10. A little History Due to population growth and the refusal of the Commissioners in Lunacy to sanction an enlargement of the County Asylum, in 1865 the Leicester Corporation decided to build an asylum for the town’s pauper lunatics. A 30 acre site in Humberstone was purchased for the new Leicester Borough Asylum by the Leicester Borough Council in 1864, for the sum of £8,000. The site was purchased from the executors of the Broadbent estate, having formerly been the home of Benjamin Broadbent (1813 – 1862). Benjamin Broadbent had formed the company of Broadbents Ltd in Leicester in 1840 and by 1861 had amassed sufficient funds to build a house known as Victoria House on a large estate in Humberstone. This was a substantial property and is described in the deeds as a mansion house with stables, coach house, vineries, orchard, houses, conservatories and outbuildings. The explore Well, I have to say that this was one of the most momentous explore weekends I have ever had! We had quite an eventful lead up to this, with numerous fails in Leicester town earlier that day it was becoming apparent that maybe success wasn't on the radar. We started out trying to find entry in to a nightclub which resulted in us infiltrating the Live service area of a Shopping centre, this was after scnning the entire car park for entry abd getting eyed by a group of chavs in a Corsa. Going through doors we shouldn't have really been going through and ended up with someone that looked like the Chuckle brothers leading us out Then we decided to go and try the post office, this was probably the funniest part. Getting over a huge fucking gate with spikes on the top resulted in me impaling my leg on one of them, ripping my jeans in several places, getting myself stuck between some railings, running across a roof, going down what seemed like the longest ladder in history, through a window to find the place was sealed, tight! a pigeon nearly fly in to his head which was quite funny and I sat and had a fag looking at my broken skin and starting to feel the pain Still, we soldiered on! Eventually found success and got to Towers, parked up, really easy to get in to, spent over an hour just exploring trying to get in to the wards. tried getting through the smallest window in the world, seriously!! Finally found a broken window, inside was a door on a catch, it's allright he said, you stay here and I will go in and see if I can open another window. I watched as he walked through the door and the door shut behind him. I just had to laugh, oh fuck, so I had to get in, undo the door, get back out and get the stuff and then get back in again but we were in. It wasn't disappointing. We didn't see everything that I have seen in previous reports as the demo has taken hold. Still lots to see but I imagine that within a few weeks this will be gone. We were having a nice wander when we were in the front of the building and suddenly I heard HT say secca was outside, all that time we had been out there making noise, walking over bricks, laughing and no one had been there. I stood by the wall and then moved to the window, luckily it had net curtains as he was face to face with me trying the windows. The rest of the explore was fine, didn't see him again at all. The leg got glued up too. He actually thought he could get through this!!! all I could do was laugh! Hope you enjoy!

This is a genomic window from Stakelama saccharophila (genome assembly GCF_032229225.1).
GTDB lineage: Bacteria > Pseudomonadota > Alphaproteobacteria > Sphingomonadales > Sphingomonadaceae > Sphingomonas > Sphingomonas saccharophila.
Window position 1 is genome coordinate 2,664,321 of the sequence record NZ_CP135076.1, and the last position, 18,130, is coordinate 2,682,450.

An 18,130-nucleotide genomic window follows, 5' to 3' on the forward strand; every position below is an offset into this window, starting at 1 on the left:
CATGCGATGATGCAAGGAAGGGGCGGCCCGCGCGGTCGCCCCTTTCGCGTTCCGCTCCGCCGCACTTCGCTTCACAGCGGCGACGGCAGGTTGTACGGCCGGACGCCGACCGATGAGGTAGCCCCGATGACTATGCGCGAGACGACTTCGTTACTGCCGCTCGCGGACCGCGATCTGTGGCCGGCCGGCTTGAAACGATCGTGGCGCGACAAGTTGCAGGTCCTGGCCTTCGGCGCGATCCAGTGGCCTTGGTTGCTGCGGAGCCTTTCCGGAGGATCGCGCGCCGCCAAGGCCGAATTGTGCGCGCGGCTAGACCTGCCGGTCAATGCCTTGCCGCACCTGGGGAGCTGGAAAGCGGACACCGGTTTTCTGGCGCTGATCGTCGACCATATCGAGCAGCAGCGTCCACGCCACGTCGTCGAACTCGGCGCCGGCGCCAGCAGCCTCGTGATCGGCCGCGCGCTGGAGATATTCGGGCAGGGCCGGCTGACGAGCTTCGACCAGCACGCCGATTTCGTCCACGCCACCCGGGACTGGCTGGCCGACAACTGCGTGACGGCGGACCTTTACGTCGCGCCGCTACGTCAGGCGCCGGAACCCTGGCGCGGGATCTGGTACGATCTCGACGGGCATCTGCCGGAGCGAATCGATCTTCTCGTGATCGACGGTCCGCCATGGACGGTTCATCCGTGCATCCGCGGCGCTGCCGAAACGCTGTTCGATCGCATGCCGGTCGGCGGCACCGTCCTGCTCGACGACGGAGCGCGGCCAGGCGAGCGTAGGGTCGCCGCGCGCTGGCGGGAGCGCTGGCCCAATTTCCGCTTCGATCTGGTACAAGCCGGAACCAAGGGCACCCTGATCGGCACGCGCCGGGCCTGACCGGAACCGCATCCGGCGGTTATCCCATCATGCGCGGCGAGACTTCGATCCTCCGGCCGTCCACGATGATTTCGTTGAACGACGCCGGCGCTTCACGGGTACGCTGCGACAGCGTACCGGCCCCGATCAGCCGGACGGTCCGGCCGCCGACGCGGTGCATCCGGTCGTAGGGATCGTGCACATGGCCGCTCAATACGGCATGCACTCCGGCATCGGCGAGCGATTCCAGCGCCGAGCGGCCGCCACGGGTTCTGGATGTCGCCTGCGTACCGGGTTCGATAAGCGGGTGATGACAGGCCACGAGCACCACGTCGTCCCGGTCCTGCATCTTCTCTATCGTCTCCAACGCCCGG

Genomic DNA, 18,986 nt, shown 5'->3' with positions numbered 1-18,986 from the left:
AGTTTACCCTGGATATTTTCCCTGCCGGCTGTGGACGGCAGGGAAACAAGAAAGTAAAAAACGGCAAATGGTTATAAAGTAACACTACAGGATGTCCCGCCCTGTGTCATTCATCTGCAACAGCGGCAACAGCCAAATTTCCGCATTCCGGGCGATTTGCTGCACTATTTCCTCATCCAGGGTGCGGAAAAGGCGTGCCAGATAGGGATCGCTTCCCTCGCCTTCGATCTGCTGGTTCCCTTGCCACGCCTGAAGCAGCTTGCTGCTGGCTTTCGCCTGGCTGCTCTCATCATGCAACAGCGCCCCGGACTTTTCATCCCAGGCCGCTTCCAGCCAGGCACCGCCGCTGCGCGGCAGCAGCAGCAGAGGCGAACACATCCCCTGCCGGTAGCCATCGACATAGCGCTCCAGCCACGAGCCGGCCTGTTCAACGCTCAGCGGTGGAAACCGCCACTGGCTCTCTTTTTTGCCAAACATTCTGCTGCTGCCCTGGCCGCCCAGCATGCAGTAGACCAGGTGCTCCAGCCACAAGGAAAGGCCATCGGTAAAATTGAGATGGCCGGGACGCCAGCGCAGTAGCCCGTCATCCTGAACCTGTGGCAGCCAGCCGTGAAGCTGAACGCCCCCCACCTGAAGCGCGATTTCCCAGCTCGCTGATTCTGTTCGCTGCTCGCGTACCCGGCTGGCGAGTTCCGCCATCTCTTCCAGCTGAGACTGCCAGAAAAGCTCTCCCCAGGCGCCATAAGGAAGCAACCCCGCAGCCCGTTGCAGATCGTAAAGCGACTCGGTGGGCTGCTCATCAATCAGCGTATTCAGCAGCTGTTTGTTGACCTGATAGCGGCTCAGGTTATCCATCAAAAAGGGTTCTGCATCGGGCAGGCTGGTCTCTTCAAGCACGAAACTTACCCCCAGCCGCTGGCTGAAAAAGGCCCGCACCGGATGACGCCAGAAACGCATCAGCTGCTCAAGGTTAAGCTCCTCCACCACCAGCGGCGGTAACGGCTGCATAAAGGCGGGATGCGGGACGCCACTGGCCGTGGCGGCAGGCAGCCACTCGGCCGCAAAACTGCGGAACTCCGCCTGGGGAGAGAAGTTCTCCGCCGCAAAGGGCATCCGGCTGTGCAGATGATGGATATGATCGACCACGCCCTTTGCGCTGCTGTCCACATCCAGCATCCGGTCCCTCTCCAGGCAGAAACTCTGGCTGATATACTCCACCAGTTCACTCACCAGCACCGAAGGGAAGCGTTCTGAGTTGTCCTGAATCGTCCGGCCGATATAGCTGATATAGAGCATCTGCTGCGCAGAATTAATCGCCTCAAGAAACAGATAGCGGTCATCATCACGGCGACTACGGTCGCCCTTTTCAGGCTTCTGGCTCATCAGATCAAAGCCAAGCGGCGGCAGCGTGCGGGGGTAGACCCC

11. Visited with Spidermonkey and Zero Urbex back in march. If you have visited this place, you cant deny its stunning. Not much information on this place, especially what you haven't heard. Here's a little taken from other reports The Art Deco Post Office in The Midlands opened in 1935 and was built from coarse grained De Lank Granite. By 1954 this was the first post office in the UK to have a machine that informed package senders the postage to anywhere in the world. The site closed its doors in November 2007 and has sat ever since. It costs the taxpayer £30,000 a year and was sold to the City Council for £1.4 Million in 2008. Some bad photos due to only taking a gopro and my new G7X, which is a great camera when you know how to use it. Hope there are a few different angles than the usual.